Former Republican presidential candidate Mitt Romney was one of the first major political figures to speak out forcefully against Donald Trump during the Republican primaries. Now it appears Romney, who is reportedly being considered for Secretary of State, is willing to overlook the bigotry he once criticized to make nice with the president-elect.
In a March 2016 speech at the University of Utah, Mitt Romney spoke out vociferously against Donald Trump:
“Donald Trump is a phony, a fraud. His promises are as worthless as a degree from Trump University,” Romney said. “He’s playing the American public for suckers: He gets a free ride to the White House and all we get is a lousy hat.”
And in June 2016, Romney again laid into Trump, this time over his bigotry, saying it could bring “trickle down racism, trickle down bigotry, trickle down misogyny” to the United States.
Romney may have seemed a surprising person to levy charges of racism and misogyny against Trump, given the racist dog-whistling and misogyny that derailed his own presidential campaign. But his criticisms appeared authentic.
Now it seems those appearances were deceiving: Romney met with the president-elect for more than an hour, for a “thorough and in-depth” conversation:
Mitt Romney after meeting with Trump: “We had a far reaching conversation with regards to the various theaters in the world.” pic.twitter.com/tKPIYkaOmc
— Matt Viser (@mviser) November 19, 2016
In addition, the anti-Trump PAC Our Principles, formed by a former Romney operative, which produced a powerful and highly shared ad detailing Trump’s misogyny, appears to have been scrubbed from the Internet.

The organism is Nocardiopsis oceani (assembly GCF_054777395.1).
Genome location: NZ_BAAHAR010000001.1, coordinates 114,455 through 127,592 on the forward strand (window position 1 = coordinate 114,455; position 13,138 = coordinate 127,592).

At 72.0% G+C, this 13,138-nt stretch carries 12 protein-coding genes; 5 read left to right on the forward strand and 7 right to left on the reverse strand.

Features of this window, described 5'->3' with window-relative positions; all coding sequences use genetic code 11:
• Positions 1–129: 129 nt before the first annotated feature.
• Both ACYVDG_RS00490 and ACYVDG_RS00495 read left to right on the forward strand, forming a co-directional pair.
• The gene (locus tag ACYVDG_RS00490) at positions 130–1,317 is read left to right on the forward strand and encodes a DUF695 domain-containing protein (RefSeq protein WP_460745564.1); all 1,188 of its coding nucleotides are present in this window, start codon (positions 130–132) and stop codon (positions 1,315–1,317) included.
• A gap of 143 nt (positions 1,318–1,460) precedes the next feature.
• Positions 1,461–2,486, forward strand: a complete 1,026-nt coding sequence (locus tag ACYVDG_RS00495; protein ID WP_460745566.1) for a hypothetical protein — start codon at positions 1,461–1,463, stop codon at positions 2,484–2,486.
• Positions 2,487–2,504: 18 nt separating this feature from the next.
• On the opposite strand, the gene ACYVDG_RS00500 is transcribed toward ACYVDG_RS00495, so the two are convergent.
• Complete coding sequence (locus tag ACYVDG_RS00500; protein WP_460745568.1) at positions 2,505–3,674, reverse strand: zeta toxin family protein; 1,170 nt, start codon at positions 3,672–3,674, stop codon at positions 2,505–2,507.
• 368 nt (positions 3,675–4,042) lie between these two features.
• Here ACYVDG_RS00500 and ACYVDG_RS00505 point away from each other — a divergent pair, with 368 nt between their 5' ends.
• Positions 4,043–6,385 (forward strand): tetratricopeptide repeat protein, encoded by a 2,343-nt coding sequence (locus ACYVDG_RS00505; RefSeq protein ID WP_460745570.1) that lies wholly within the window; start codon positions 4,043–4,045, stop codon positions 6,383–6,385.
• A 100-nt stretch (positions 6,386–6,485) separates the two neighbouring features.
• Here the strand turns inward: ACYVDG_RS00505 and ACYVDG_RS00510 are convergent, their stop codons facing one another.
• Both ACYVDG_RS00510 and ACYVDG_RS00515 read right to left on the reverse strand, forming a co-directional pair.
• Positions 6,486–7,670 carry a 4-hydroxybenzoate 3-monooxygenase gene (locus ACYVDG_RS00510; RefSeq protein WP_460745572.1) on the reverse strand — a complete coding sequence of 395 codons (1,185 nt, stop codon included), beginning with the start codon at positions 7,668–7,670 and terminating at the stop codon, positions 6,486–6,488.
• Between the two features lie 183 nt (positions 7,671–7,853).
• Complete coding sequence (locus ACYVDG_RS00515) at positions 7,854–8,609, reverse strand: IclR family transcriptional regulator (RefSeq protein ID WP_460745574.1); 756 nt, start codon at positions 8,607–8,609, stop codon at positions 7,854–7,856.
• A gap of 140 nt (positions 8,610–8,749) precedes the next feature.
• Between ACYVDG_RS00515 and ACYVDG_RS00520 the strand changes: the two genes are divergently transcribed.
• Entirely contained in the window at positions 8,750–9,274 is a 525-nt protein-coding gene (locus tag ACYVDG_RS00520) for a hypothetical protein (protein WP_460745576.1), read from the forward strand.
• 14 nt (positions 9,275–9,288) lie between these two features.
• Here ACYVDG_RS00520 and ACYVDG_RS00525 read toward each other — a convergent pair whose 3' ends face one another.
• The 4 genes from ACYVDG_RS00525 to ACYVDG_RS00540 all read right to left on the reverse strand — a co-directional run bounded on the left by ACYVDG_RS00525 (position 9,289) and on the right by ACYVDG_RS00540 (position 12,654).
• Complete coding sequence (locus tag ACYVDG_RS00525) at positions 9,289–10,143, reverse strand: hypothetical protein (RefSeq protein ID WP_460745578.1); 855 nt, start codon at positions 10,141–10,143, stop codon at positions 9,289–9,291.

Being considered for Secretary of State has evidently moved Romney back into the Trump camp, and racism, bigotry, and misogyny are apparently no longer points of contention or worry. It is unknown if Romney brought up any of these topics in his discussion with Trump, but, as his statement indicates, he certainly no longer seems to believe that Trump is too harmful to support.
Romney’s sudden turnaround is indicative of a larger shift within the Republican party and the corporate news media. Trump’s racism, misogyny, and other prejudicial views are being normalized into mere disagreements or gaffes, and moves such as installing an avowed white supremacist in his White House staff are regarded and defended as simply a routine hiring choice, rather than a frightening glimpse of how this administration will wield its power over the country and especially over its most marginalized citizens.
Normalizing Trump and standing alongside him is the only path for Republicans to maintain some semblance of power within the new administration. So instead of continuing to speak out against Trump’s dangerous bigotry, Romney might help move it forward — if he can reap the benefits along the way.